Posted by: marineharvestcanada | December 17, 2008

Marine Harvest helps hatcheries

Local hatcheries are benefitting from fish farm hand-me-downs.

Marble River and Quatse River hatcheries have both recently received equipment from Marine Harvest that is no longer used by the company.

At Marble River, old wooden net pens have been replaced with metal ones. The original wood pens were built in 1982, says hatchery volunteer Debbie Anderson, with additions made as needed.

“It’s so amazing to walk down there now and not slip and slide and the nets all fit properly,” said Anderson during a tour of the hatchery. “Everything is so easy to clean now. We are saving so much money on maintenance.”

The 40-foot square pens, worth $17,800 to the hatchery upgrade, have been downsized to 16-foot square to make them manageable for two or three volunteers. Marine Harvest now routinely uses 100-foot square pens, added Ian Roberts, of Marine Harvest.

“Originally these were probably from a saltwater farm, then moved to freshwater for rearing,” said Roberts. “Then the pens became too small for Marine Harvest’s use.”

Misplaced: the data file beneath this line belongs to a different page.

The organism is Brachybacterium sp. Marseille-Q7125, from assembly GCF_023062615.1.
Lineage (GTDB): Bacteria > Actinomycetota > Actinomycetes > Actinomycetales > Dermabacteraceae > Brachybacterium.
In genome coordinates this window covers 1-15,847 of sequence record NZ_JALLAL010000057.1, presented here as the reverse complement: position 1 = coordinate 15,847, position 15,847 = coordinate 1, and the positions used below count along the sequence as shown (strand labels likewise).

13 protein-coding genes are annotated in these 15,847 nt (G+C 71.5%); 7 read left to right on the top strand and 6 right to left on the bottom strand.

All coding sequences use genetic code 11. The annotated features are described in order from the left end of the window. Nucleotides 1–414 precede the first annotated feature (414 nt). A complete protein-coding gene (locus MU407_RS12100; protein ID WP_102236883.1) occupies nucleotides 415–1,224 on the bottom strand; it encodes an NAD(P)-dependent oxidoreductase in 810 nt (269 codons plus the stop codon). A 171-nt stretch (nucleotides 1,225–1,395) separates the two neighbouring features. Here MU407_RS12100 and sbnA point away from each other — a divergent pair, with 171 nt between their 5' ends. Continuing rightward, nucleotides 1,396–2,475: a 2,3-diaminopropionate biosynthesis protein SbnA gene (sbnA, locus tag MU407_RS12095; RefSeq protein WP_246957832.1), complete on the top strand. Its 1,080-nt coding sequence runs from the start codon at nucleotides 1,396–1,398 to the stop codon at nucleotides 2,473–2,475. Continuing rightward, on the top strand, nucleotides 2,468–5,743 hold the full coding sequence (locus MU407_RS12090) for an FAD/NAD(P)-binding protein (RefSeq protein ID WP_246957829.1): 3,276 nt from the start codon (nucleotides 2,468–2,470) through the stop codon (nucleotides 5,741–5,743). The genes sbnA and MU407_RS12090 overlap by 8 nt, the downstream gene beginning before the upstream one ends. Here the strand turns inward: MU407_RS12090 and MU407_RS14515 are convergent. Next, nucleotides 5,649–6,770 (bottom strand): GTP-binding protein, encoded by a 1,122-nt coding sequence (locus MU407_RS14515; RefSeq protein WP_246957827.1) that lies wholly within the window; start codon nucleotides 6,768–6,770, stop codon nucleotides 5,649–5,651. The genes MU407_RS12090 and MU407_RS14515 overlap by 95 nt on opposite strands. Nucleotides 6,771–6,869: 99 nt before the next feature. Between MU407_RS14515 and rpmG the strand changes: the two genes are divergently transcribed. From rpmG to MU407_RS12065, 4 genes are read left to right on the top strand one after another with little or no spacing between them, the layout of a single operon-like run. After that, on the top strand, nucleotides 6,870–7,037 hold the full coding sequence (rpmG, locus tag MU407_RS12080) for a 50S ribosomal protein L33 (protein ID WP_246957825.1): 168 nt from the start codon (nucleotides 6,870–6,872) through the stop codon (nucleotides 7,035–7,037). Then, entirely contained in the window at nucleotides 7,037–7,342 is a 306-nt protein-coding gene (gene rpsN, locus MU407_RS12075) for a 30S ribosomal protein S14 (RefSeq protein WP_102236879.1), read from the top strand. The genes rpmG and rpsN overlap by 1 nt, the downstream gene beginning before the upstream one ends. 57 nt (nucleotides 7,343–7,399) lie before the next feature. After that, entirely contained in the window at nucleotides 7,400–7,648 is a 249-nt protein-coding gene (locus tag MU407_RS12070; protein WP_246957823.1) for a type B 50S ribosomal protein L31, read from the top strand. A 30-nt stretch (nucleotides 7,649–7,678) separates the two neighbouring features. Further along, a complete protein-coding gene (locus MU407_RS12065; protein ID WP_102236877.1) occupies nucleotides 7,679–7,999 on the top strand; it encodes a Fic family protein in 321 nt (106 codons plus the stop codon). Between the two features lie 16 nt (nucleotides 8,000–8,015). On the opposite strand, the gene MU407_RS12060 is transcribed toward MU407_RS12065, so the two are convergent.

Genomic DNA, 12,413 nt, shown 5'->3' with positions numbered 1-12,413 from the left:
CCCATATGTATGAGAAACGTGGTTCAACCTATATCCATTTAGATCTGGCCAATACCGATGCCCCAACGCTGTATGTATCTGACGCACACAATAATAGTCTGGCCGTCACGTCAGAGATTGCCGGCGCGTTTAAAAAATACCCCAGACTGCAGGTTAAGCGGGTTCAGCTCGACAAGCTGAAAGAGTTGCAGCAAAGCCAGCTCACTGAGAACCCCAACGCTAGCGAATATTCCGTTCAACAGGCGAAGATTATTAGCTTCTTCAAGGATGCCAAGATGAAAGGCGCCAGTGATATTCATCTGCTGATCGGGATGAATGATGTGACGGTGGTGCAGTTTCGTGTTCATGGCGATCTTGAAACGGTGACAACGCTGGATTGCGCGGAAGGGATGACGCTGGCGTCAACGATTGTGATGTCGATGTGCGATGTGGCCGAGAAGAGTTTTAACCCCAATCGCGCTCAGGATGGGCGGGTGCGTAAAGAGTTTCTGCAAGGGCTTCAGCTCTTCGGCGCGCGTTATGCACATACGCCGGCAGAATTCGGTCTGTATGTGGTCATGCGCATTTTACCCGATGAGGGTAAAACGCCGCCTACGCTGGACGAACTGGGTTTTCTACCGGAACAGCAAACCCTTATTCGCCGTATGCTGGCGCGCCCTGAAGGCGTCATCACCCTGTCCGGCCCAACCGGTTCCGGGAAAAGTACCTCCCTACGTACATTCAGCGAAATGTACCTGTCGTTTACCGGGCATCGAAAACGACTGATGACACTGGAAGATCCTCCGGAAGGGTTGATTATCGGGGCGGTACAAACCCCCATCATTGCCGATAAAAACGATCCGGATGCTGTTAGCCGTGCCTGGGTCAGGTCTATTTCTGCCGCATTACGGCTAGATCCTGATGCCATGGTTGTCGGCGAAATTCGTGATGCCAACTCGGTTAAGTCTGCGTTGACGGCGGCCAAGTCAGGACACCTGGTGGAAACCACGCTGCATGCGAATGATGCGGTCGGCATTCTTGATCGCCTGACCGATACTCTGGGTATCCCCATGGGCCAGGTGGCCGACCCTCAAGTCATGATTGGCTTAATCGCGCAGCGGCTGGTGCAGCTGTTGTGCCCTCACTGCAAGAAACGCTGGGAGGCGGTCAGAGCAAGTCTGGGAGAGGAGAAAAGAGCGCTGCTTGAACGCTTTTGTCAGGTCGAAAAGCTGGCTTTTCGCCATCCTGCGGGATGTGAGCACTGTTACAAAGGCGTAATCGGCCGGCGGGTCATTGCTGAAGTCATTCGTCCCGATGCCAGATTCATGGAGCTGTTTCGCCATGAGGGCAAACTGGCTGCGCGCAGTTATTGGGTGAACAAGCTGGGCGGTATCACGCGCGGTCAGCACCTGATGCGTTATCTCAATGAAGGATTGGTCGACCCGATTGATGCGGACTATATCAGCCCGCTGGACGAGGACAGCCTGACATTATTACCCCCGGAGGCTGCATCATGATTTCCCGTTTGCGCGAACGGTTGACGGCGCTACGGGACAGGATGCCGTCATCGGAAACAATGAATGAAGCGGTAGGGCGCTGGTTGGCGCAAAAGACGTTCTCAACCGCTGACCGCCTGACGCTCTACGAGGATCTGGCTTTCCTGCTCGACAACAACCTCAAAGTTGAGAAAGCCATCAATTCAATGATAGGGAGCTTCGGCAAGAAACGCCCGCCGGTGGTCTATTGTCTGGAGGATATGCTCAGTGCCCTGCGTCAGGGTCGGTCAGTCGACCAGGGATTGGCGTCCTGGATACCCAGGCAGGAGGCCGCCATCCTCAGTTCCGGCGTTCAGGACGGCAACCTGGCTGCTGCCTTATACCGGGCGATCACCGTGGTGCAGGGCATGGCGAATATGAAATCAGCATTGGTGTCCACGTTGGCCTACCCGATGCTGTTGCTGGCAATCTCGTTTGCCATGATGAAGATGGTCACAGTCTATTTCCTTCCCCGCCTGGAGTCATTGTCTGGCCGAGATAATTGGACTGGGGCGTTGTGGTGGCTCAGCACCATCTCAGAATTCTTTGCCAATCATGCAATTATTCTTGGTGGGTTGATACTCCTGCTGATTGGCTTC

The Marble River Hatchery has made a significant impact on the wild fish stocks in the river systems around Marble River.

“In 1982, there were 500 chinook returns in the Marble,” said Anderson. Canneries, fishing, logging, the mill, the mine, all played a part.” Now, returns are stabilized at 2,000 to 5,000. Hatchery volunteers also enhanced all the little coho creeks nearby.

“We haven’t had to enhance them in six years now,” said Anderson. “Now there’s salmon spawning everywhere.”

Over at the Quatse Hatchery, new tanks to hold fish have been installed as part of the upgrade to the facility and the adding of a new salmon interpretive centre, due to open in early 2009.

The 10 14-foot tanks replace four 12-foot and four 10-foot tanks. The new tanks are submerged in the ground about a foot, says hatchery manager Ken Fuller, making it easier for visitors to view the fish during tours.

But the real benefit is the capacity. Quatse Hatchery is a satellite facility that enhances several different salmon stocks from several different rivers in the area. More tanks, with larger volume, makes it easier to keep stock segregated, said Fuller. Stock from each river is returned to its own river, they are not mixed.

By Teresa Bird – North Island Gazette


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